Private sector job quota: Haryana governor in a fix over ordinance, politics may influence decision
May get more time to deal with the matter if cabinet on August 13 announces dates for the monsoon sessionUpdated: Aug 12, 2020 22:55 IST
Haryana governor Satyadeo Narain Arya seems to have been caught in a dilemma over whether or not to promulgate an ordinance to provide 75% quota in private sector jobs for local candidates. The state cabinet had sent the proposed law for promulgation to him three weeks ago.
Arya’s predicament stems from conflicting pieces of advice given by state’s top two law officers as well as the political ramifications attached to the issue.
The ordinance is designed on the lines of a law enacted by YS Jaganmohan Reddy government in Andhra Pradesh, challenged on the grounds of constitutional validity in the high court.
The Haryana governor may well get more time to deal with the matter if the cabinet on August 13 announces dates for convening the monsoon assembly session. In the event of assembly being convened, the state government will have to table a private sector quota bill in the house, get it through and send it to the governor for assent.
Dilemma before Arya
Under Article 213 of the Constitution, the governor has the powers to promulgate an ordinance or a law when the state assembly is not in session.
The dilemma before the Haryana governor is that he has to deal with two divergent pieces of legal advice from the law secretary and the advocate general.
While the law secretary has advised that assent of the President should be sought on the proposed legislation, the advocate general’s advice is to the contrary.
Political implications in light of Bihar polls
“The governor has consulted the advocate general and the law secretary again on the matter. But he is keeping his cards close to his chest,” Raj Bhawan sources said.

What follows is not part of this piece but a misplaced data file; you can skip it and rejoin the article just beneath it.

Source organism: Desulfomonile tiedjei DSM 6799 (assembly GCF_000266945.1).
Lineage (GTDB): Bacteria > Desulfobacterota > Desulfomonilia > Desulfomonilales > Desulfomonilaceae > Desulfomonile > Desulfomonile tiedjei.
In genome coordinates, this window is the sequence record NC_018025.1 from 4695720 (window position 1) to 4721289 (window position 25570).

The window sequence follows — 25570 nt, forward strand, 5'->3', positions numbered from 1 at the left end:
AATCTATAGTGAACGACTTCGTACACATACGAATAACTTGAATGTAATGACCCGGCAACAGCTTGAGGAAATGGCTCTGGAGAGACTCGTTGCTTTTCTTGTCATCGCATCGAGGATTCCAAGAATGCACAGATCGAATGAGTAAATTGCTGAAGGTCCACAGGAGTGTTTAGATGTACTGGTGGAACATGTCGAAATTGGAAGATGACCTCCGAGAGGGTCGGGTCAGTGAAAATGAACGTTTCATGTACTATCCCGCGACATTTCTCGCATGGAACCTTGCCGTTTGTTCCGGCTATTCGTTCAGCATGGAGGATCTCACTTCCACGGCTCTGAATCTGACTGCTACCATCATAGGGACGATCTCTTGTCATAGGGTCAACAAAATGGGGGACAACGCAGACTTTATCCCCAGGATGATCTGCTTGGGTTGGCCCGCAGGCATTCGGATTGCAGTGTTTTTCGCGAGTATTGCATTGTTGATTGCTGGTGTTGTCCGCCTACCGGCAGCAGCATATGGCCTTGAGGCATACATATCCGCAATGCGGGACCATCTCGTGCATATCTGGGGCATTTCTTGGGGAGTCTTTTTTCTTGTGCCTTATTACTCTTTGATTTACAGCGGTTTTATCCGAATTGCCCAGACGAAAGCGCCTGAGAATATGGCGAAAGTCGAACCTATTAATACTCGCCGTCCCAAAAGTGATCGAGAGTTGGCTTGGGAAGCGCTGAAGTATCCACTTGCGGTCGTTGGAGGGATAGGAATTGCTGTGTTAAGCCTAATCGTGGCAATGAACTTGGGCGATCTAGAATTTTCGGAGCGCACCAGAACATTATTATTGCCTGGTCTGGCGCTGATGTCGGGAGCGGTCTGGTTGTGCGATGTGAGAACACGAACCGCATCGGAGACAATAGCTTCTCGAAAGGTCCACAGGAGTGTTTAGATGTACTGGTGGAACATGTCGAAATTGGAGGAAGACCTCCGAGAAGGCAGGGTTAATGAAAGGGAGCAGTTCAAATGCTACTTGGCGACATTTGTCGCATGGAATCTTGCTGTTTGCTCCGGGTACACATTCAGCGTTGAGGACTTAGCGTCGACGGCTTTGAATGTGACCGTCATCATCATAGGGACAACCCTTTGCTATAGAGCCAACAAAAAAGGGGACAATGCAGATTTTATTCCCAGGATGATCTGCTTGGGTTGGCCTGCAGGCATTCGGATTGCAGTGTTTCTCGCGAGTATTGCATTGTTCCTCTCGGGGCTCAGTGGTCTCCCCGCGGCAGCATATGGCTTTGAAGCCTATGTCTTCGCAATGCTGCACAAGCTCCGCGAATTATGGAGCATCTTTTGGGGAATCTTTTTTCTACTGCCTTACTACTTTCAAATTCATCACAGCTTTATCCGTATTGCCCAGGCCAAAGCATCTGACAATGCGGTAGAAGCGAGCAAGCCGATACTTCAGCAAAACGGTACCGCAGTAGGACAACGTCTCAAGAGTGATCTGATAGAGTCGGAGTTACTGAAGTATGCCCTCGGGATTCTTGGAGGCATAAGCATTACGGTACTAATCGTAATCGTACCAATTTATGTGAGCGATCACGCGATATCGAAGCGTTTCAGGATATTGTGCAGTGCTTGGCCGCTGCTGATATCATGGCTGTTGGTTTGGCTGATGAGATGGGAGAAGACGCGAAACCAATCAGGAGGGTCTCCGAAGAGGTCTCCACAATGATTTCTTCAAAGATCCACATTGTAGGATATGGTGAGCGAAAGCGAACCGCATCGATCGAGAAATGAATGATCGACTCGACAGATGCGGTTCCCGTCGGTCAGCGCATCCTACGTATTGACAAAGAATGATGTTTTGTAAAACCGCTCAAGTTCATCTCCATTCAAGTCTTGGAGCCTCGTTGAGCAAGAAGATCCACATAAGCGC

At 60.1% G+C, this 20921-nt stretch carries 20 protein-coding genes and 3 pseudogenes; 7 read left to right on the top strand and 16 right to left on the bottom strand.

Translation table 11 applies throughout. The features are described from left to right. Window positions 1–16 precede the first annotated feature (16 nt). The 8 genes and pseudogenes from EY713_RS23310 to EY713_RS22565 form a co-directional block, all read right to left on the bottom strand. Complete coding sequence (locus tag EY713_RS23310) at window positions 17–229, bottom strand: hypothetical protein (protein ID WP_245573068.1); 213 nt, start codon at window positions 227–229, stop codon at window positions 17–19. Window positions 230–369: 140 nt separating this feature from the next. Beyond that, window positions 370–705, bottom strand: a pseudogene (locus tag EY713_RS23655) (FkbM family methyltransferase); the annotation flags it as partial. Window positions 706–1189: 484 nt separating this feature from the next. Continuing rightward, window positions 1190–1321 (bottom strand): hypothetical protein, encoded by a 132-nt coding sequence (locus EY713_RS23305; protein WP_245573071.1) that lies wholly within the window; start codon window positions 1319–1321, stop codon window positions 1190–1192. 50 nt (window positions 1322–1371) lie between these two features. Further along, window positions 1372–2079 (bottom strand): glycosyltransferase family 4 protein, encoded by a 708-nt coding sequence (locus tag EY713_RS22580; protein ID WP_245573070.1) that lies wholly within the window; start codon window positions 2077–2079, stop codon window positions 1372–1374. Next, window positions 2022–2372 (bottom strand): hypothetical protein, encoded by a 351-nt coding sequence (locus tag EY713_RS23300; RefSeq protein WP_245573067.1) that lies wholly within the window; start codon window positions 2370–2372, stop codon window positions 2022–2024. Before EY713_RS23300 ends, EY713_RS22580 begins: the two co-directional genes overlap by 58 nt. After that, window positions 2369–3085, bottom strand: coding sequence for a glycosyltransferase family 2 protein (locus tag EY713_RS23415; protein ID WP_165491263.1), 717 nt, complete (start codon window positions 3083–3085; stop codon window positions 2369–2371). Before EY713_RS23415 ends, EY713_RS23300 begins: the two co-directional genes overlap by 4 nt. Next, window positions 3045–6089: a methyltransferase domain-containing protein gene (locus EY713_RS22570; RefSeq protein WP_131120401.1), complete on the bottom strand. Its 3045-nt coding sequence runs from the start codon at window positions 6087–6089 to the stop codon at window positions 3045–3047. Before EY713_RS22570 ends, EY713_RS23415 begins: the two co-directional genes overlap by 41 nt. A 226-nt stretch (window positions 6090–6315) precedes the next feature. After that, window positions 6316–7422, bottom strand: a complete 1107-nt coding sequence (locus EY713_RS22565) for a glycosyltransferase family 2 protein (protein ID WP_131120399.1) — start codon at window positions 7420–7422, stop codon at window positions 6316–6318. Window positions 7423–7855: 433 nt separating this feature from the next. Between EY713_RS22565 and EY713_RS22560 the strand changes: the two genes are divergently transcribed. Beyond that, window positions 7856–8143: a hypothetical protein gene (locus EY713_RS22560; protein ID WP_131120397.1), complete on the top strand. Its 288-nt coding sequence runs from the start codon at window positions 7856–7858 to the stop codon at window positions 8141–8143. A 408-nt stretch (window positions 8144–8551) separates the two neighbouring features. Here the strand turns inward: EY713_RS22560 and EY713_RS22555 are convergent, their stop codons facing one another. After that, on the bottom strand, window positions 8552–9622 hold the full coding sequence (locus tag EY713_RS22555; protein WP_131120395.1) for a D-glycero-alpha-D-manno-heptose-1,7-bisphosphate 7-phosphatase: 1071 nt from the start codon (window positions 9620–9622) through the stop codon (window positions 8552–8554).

Political analysts said that political implications of implementing a law, which would put migrants from his home state of Bihar at a disadvantage in terms of employment opportunities in private sector, would also weigh heavy on governor Arya’s mind — who himself is an eight-time Bihar MLA — particularly in view of the Bihar assembly polls later this year. The BJP is a coalition partner in the Janta Dal (U) led government in Bihar.
Also, the BJP government at the Centre seems to have reservations on the issue. At least two former central ministers had answered in negative to Parliament questions regarding reservations in private jobs.
The governor has three options – to agree with the advice of the advocate general and give his assent for promulgation of the ordinance, thus putting the law into effect; return the proposed law to the cabinet with a message for reconsideration; or reserve it for the President’s consideration.
The proposed law if reserved for the consideration of the president would go through time consuming scrutiny of the central ministries before the President takes a call.
Article 213 of the Constitution also empowers the governor to promulgate an ordinance after obtaining instructions from the President.
Chief minister Manohar Lal Khattar had recently said that governor would take a decision in his wisdom on the proposed law after consulting legal experts.
Deputy chief minister and Jannayak Janta Party (JJP) leader Dushyant Chautala, who has spearheaded the private quota move, had on Monday met the governor to persuade him to expedite the official proclamation of the proposed quota law.
Why Presidential assent?
Officials said that law secretary’s opinion on reserving the proposed law for the consideration of the President is primarily based on two factors.
“Section 23 of the proposed law gives it an overriding effect over other laws. Such a broad provision has the potential to be repugnant to an Act of the parliament or an existing law and thereby needs presidential assent. Another provision providing for preference in jobs to the local candidates domiciled in Haryana seemingly is also in contravention of Article 14 of the Constitution pertaining to equality before law,” officials said.
Advocate general BR Mahajan, however, had said that the proposed Haryana law did not violate any central law. “It also does not come in conflict with Article 14 of the Constitution,” he added.
The proposed law
Titled Haryana State Employment of Local Candidates Ordinance, 2020, it provides for 75% of the new employment to local candidates for jobs having salary less than ₹50,000 per month in private companies, societies, trusts, limited liability partnership firms and partnership firms situated in the state.
Employers will also have the option to recruit local candidates from one district to the extent of only 10%. The proposed law also contained a bailout clause for the industry if suitable local candidates are not available for a particular category.